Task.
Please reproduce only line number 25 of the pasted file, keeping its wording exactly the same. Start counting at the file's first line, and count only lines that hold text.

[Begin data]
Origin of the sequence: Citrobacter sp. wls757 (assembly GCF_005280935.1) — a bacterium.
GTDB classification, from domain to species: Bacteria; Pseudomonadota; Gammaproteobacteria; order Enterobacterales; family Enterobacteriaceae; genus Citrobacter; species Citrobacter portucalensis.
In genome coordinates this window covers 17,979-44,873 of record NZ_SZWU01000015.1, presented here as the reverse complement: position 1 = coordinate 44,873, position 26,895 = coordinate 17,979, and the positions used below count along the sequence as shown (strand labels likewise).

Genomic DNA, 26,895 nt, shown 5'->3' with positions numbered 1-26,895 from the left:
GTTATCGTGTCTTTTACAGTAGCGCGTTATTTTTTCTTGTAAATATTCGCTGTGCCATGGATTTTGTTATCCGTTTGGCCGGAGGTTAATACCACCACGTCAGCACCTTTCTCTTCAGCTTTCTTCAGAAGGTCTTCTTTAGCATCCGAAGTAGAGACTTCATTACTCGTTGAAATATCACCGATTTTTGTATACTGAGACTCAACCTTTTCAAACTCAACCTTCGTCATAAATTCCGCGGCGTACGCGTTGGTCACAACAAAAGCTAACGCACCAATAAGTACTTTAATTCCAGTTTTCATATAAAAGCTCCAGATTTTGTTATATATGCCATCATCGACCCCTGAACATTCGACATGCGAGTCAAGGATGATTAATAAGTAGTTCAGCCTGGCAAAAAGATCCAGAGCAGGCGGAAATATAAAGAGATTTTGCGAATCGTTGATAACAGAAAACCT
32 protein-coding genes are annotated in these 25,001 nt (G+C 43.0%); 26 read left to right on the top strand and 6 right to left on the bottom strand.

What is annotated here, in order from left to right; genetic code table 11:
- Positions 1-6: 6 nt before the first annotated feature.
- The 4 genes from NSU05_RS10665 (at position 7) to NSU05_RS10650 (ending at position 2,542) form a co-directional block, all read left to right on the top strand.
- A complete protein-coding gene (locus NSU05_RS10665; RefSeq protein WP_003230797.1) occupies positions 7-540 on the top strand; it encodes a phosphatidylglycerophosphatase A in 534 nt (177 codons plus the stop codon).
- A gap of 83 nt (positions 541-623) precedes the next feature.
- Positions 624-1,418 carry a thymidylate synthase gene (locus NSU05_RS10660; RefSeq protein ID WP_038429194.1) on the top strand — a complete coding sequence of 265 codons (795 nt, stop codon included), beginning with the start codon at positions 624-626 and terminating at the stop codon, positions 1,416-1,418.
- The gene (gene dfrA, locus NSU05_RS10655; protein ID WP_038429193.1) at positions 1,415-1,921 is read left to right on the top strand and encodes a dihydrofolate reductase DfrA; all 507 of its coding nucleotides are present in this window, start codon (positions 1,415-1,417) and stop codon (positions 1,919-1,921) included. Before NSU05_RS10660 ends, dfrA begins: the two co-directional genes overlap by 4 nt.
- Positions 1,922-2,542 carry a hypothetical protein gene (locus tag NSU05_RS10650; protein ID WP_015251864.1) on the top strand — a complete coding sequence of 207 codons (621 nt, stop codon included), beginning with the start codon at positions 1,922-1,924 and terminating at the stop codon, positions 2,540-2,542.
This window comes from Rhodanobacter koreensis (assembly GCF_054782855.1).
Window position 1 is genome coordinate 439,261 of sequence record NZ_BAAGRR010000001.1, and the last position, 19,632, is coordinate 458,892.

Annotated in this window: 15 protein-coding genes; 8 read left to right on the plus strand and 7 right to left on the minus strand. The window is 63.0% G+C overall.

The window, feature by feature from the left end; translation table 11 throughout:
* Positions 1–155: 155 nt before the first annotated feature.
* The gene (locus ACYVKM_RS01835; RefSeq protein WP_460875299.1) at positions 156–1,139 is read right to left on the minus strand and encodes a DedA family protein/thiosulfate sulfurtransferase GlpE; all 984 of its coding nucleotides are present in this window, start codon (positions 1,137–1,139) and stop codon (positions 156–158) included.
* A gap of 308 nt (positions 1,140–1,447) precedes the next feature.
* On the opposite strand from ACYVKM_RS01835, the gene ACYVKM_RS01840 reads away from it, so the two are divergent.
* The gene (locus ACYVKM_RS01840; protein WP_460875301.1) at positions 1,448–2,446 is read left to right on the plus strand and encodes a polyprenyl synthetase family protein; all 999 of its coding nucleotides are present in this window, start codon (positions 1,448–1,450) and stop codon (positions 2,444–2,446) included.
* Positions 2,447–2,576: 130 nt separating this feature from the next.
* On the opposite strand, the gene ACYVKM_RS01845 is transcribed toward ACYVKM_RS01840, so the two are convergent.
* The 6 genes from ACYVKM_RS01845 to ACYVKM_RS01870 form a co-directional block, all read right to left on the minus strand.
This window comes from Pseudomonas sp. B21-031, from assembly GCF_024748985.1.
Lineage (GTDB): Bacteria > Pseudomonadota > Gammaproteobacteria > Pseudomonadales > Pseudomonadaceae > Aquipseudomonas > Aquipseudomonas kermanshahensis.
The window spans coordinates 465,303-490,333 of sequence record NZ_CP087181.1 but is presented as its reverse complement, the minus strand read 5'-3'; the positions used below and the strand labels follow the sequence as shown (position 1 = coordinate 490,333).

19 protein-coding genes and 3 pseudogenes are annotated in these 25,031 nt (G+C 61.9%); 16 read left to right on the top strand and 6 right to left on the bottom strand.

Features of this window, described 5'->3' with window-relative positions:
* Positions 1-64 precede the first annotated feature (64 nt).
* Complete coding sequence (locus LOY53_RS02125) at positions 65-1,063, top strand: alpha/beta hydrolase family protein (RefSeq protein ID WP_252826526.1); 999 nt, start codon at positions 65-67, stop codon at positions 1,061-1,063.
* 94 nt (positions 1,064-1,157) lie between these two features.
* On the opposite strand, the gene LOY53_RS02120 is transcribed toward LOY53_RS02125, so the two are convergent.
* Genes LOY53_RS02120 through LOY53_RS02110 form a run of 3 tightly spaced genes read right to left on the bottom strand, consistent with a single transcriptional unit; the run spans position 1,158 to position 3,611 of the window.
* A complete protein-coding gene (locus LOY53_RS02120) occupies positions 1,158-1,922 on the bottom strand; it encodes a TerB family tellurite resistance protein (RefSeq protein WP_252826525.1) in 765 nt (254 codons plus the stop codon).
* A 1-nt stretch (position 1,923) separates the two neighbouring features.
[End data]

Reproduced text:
* On the opposite strand, the gene ACYVKM_RS01845 is transcribed toward ACYVKM_RS01840, so the two are convergent.